I also had problems at install time, with the system hanging forever when using a Gmail email account for login and when the internet cable was connected at the second restart of the machine (during the install process). If you have this issue, disconnect internet, restart machine, let generic account be built, login, restart with internet cable

Method 2

This worked for me even with legacy/CSM boot (Ubuntu 16.04, Windows 10 Version 1511 32bit; you can use genisoimage instead of mkisofs as well, mkisofs is just a symlink):

  -b boot/ 
  -boot-load-seg 0x07C0 
  -boot-load-size 8 
  -iso-level 2 
  -o win10-1511-32bit-mod1.iso 

(one long line, in bash with backslashes at the end for line continuation)

where files/ is the subdirectory which contains the extracted contents of the Windows 10 ISO.

The key point seems to be the from the boot/ subdirectory of the Windows 10 ISO.

I can boot the burned disc with legacy/CSM without any problems.

I did only try out with the 1511 version of win10. If you try with other versions, please leave a comment.

Method 3

FAT32 is just working for a hard to find 2018 MS-image, and exfat is hassle. After trying a lot of complex how to’s that did not work, this 2 step solution succeeded:

  1. Make an ntfs-partion on the USB device.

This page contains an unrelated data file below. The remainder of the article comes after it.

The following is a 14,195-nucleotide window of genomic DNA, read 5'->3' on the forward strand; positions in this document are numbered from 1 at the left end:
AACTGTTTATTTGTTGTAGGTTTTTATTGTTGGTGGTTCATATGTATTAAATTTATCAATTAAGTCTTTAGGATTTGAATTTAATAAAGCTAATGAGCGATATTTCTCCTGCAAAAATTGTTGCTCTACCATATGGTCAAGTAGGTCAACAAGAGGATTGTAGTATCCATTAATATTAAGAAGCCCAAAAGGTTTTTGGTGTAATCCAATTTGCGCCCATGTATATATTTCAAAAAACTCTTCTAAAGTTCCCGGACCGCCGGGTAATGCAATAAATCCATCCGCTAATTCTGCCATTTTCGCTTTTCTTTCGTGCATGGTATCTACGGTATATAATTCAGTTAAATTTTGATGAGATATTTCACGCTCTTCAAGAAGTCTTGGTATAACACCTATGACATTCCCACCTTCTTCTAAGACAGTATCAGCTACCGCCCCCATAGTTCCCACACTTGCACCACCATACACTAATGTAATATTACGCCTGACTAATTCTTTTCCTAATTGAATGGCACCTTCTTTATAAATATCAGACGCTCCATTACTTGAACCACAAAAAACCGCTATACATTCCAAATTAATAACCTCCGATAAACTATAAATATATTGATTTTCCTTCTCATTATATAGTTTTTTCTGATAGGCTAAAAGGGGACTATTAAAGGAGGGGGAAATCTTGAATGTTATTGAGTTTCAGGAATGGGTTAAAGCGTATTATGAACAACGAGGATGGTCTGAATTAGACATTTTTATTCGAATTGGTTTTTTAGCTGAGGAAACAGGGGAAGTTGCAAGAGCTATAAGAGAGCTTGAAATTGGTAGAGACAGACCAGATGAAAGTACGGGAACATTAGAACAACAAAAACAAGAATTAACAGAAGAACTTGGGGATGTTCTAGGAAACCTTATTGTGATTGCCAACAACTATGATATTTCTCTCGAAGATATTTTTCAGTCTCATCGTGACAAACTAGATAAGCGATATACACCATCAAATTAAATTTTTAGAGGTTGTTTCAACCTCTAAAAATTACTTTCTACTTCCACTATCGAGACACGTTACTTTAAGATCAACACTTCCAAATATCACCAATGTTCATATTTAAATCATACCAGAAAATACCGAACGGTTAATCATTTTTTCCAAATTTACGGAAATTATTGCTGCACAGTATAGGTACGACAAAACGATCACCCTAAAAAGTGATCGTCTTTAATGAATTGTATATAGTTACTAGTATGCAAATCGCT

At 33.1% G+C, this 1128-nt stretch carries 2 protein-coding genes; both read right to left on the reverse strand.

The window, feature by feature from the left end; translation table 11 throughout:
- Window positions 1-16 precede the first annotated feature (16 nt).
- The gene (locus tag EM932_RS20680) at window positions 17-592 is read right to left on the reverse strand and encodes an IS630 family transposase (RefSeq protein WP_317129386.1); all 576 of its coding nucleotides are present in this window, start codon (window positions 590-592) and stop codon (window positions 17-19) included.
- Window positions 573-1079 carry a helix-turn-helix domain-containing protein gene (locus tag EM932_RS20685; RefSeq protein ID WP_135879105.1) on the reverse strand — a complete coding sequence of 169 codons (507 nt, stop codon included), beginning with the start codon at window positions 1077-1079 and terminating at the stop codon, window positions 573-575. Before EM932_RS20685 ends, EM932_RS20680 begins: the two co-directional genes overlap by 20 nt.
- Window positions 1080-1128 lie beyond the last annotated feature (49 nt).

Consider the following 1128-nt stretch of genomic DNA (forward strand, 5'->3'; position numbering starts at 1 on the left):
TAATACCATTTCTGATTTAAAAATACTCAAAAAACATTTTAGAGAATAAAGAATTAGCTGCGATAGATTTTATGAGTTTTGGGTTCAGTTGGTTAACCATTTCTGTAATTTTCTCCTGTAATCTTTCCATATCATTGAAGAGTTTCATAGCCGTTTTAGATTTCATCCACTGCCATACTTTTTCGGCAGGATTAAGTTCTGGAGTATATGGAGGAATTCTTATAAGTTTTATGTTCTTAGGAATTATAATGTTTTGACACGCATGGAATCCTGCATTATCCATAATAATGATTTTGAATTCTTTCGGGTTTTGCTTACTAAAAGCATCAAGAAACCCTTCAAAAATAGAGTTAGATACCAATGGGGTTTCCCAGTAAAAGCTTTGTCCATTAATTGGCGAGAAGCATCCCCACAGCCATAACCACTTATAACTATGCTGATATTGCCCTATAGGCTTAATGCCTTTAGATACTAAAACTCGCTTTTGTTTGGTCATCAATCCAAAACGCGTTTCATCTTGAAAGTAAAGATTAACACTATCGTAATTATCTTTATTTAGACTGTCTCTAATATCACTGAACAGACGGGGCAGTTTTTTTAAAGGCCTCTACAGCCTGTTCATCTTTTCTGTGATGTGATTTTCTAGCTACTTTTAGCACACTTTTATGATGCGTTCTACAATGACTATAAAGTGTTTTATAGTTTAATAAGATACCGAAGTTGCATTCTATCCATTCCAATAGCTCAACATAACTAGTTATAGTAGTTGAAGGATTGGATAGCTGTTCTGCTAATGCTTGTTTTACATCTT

2. Execute
    woeusb --partition Win10_1909_Norwegian_x64.iso /dev/sdX1

To get woeusb working, I installed woeusb and grub2. Grub2 is a workaround for this:

grub2-install: error: /usr/lib/grub/i386-pc/ doesn't exist. Please specify `--target` or `--directory`.

I think Woeusb should be rewritten to find correct directory. My system had the file /usr/lib/grub/x86_64-efi/ from the grub2-efi package.

Method 4

The only reliable solution which I found for the case.
Create bootable Windows in Windows.

Method 5

If you are going to boot a UEFI-based computer, just mount the Windows ISO (take care that it is a UDF formatted ISO) and copy all files to the USB drive. As long as the drive is in FAT32 format, a UEFI computer will recognize it and it will offer the option to boot from it.

On the other hand, for a BIOS-based machine, the best option is to manually configure syslinux to chainload the Windows boot. I tried this on Windows 8, but not yet on 10. /dev/sdf is your USB drive.

  • Format the USB to FAT32
  • Make sure the USB has only one partition, and it is boot active (GParted will help with this)
  • Copy all files from the ISO to the USB drive
  • Install syslinux on your Linux system
  • Run syslinux -i /dev/sdf1 (the first partition on the USB drive, you can check on lsblk)
  • Run dd if=/usr/lib/syslinux/bios/mbr.bin of=/dev/sdf bs=4M
  • Mount the USB drive and create the directory boot/syslinux
  • Copy all *.c32 files from /usr/lib/syslinux/bios to the boot/syslinux directory on the USB
  • Create a syslinux.cfg text file on boot/syslinux, with the text
    LABEL win10
    MENU LABEL Boot Windows 10 install
    COM32 /boot/syslinux/chain.c32
    APPEND label=win7fs ntldr=/bootmgr

Edit: I’m not sure where Debian puts the syslinux files; you can find them with find / -name "mbr.bin" 2> /dev/null